Beni Hammad Fort, also called Al Qal’a of Beni Hammad is a fortified palatine city in Algeria. Now in ruins, in the 11th century, it served as the first capital of the Hammadid dynasty. It is in the Hodna Mountains northeast of M’Sila, at an elevation of 1,418 metres, and receives abundant water from the surrounding mountains. Beni Hammad Fort is near the town of Maadid about 225 kilometres southeast of Algiers, in the Maghreb. In 1980, it was inscribed as a World Heritage Site by UNESCO, and described as “an authentic picture of a fortified Muslim city”. The town includes a 7-kilometre long line of walls. Inside the walls are four residential complexes, and the largest mosque built in Algeria after that of Mansurah. It is similar in design to the Grand Mosque of Kairouan, with a tall minaret, 20 metres. Excavations have brought to light numerous terracotta, jewels, coins and ceramics testifying to the high level of civilization under the Hammadid dynasty. Also among the artifacts discovered are several decorative fountains using the lion as a motif. The remains of the emir’s palace, known as Dal al-Bahr,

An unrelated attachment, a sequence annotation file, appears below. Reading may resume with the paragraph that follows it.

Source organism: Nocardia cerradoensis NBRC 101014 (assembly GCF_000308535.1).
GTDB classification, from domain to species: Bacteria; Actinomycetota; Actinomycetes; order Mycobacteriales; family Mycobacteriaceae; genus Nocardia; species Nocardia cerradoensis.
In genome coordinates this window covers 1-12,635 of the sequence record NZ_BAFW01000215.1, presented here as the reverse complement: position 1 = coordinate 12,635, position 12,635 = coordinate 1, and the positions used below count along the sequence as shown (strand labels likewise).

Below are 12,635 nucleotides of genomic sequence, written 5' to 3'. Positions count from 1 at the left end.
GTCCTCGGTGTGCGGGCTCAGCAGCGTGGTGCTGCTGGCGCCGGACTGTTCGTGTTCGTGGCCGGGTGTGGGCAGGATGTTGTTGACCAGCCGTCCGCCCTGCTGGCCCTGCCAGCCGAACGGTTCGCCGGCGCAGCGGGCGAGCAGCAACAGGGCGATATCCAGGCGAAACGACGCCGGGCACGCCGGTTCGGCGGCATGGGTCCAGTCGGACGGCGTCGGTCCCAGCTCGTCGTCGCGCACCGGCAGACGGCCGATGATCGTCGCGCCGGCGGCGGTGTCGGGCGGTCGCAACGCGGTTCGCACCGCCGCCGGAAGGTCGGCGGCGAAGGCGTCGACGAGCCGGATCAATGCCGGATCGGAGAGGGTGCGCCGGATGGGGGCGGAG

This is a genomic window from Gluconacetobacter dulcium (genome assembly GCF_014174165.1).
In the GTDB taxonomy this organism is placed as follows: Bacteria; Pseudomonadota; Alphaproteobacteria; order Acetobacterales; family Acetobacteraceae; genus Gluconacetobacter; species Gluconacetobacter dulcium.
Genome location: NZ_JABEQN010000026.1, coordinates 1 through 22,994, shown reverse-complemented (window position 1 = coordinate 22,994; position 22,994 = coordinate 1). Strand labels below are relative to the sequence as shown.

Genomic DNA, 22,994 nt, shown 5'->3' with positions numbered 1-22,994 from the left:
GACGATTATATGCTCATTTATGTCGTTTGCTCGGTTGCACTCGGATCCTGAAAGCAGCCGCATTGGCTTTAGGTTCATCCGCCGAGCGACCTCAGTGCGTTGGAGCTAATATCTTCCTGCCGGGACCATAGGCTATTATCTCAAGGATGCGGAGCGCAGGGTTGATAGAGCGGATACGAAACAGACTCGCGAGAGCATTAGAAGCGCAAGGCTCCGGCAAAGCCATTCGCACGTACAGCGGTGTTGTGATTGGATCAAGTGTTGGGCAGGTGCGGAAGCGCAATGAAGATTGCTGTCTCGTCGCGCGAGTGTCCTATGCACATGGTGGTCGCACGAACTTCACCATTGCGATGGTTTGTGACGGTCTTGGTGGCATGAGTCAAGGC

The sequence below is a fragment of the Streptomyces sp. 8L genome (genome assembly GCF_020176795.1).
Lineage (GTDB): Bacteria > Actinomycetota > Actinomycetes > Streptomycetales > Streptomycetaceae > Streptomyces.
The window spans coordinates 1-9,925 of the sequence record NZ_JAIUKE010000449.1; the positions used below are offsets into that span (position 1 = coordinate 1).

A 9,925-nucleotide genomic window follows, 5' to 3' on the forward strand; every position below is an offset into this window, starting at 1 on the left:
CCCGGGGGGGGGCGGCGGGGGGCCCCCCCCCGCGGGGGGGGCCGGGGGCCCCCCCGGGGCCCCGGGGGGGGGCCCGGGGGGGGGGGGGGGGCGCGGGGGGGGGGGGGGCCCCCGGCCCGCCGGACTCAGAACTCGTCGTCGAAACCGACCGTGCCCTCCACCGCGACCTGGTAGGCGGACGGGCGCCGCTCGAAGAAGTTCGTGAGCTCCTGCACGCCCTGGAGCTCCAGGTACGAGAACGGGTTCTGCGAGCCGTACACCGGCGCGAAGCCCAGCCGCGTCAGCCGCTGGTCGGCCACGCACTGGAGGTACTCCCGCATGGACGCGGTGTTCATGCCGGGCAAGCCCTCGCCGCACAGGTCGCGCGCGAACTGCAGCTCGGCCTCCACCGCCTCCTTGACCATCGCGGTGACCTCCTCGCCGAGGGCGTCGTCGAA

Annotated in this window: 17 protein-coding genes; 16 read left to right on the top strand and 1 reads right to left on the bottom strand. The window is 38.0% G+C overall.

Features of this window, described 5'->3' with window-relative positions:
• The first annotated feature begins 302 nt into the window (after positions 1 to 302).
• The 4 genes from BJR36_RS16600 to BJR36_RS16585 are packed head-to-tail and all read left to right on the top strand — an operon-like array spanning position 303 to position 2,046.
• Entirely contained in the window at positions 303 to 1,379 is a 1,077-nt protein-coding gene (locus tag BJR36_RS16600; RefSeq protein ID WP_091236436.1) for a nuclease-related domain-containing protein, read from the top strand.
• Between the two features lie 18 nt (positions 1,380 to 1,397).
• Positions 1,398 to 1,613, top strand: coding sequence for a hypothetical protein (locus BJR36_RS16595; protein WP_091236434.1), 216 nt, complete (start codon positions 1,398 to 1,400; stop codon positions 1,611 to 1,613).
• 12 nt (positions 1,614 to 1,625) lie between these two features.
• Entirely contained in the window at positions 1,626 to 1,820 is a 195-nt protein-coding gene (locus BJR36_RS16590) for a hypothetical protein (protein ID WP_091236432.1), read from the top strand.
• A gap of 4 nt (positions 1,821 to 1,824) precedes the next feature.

include three separate residences separated by gardens and pavilions. The fortress was built in 1007 by Hammad ibn Buluggin,
the son of Buluggin ibn Ziri, the founder of Algiers. The city became the capital of the Hammadid Berbers, and sustained a siege from the Zirid in 1017. In 1090 it was abandoned under the menace of the Banu Hilal, and was partly destroyed by the Almohads in 1152.